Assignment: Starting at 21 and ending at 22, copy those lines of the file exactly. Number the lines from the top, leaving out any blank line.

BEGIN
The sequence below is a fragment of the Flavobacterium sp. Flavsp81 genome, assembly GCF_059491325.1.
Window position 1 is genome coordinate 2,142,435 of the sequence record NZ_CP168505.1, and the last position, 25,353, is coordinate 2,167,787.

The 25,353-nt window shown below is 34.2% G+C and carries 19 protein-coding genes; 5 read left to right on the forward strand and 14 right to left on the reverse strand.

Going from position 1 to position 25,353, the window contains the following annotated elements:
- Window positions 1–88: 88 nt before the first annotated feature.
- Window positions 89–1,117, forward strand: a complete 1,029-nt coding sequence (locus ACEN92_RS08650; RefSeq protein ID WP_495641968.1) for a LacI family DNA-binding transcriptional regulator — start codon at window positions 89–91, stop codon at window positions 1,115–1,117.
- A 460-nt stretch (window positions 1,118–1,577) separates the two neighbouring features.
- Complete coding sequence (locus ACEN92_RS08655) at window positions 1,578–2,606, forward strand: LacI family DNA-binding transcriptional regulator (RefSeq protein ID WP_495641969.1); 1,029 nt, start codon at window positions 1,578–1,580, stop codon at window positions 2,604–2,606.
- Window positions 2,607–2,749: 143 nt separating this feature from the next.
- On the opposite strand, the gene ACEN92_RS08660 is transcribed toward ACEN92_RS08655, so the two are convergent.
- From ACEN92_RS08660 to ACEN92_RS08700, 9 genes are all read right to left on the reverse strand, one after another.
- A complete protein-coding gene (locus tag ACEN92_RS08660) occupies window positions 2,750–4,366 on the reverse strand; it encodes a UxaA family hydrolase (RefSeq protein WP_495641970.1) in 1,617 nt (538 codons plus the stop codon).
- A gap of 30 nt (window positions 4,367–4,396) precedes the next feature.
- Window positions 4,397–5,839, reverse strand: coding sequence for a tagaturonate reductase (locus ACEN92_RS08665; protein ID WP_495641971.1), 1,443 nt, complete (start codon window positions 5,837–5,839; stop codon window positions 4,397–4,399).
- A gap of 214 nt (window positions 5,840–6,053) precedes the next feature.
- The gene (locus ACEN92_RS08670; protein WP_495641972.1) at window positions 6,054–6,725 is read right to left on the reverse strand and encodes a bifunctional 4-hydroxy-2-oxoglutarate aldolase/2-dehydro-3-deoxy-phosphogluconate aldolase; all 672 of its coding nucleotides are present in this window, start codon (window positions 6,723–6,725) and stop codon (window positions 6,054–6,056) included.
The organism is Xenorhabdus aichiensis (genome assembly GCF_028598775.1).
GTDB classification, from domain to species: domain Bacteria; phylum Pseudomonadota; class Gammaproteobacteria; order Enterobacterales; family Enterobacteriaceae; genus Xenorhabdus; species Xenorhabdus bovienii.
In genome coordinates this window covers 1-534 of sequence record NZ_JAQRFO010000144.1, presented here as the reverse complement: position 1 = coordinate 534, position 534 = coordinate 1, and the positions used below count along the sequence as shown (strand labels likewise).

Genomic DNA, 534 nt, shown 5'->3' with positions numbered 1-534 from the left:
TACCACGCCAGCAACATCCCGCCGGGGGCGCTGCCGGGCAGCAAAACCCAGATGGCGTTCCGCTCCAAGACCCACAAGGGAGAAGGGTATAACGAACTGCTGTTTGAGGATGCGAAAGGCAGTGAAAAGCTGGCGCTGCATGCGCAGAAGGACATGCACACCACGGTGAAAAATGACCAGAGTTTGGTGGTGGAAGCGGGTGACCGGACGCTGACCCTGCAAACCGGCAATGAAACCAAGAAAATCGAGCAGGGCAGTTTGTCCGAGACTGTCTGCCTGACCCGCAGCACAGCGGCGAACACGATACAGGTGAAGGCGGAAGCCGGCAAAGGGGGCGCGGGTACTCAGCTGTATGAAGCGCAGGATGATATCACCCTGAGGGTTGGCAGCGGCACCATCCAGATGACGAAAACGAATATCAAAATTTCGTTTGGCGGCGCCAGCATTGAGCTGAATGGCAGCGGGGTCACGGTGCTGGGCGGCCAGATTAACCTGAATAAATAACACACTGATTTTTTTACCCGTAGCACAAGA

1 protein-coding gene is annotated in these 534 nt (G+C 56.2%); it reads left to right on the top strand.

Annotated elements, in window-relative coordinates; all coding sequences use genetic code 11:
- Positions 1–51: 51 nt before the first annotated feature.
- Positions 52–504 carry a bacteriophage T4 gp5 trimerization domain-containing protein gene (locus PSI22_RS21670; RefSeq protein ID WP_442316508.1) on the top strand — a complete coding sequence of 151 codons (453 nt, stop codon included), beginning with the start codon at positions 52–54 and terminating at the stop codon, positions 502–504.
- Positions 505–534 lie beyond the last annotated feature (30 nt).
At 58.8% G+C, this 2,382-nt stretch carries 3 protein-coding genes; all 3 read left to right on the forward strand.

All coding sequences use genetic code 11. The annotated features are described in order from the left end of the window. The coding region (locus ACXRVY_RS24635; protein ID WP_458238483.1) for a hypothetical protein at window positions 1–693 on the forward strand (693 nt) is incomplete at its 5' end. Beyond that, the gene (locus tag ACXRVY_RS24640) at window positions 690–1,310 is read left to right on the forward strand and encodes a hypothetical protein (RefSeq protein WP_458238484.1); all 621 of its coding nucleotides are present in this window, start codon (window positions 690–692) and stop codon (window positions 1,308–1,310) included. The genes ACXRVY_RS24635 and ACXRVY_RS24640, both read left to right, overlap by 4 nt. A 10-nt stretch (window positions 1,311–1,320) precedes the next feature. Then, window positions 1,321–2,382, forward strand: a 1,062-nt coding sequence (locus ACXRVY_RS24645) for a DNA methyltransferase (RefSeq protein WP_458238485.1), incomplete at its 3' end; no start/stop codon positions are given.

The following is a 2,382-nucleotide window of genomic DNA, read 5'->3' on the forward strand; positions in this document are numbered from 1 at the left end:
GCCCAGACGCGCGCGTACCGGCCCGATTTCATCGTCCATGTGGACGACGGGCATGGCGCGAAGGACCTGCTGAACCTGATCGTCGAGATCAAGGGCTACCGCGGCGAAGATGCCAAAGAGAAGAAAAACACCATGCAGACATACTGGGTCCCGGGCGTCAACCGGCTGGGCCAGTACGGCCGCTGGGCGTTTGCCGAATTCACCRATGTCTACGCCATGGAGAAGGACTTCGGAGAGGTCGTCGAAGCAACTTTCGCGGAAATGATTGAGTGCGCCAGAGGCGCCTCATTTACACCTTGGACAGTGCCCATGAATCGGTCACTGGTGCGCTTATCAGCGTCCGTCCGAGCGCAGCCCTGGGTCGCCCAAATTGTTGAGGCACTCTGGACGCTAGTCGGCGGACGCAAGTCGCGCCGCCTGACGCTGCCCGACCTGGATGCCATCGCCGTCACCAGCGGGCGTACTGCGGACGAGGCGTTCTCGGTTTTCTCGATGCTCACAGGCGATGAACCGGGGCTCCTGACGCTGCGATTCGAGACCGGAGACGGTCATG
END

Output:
TACCACGCCAGCAACATCCCGCCGGGGGCGCTGCCGGGCAGCAAAACCCAGATGGCGTTCCGCTCCAAGACCCACAAGGGAGAAGGGTATAACGAACTGCTGTTTGAGGATGCGAAAGGCAGTGAAAAGCTGGCGCTGCATGCGCAGAAGGACATGCACACCACGGTGAAAAATGACCAGAGTTTGGTGGTGGAAGCGGGTGACCGGACGCTGACCCTGCAAACCGGCAATGAAACCAAGAAAATCGAGCAGGGCAGTTTGTCCGAGACTGTCTGCCTGACCCGCAGCACAGCGGCGAACACGATACAGGTGAAGGCGGAAGCCGGCAAAGGGGGCGCGGGTACTCAGCTGTATGAAGCGCAGGATGATATCACCCTGAGGGTTGGCAGCGGCACCATCCAGATGACGAAAACGAATATCAAAATTTCGTTTGGCGGCGCCAGCATTGAGCTGAATGGCAGCGGGGTCACGGTGCTGGGCGGCCAGATTAACCTGAATAAATAACACACTGATTTTTTTACCCGTAGCACAAGA

1 protein-coding gene is annotated in these 534 nt (G+C 56.2%); it reads left to right on the top strand.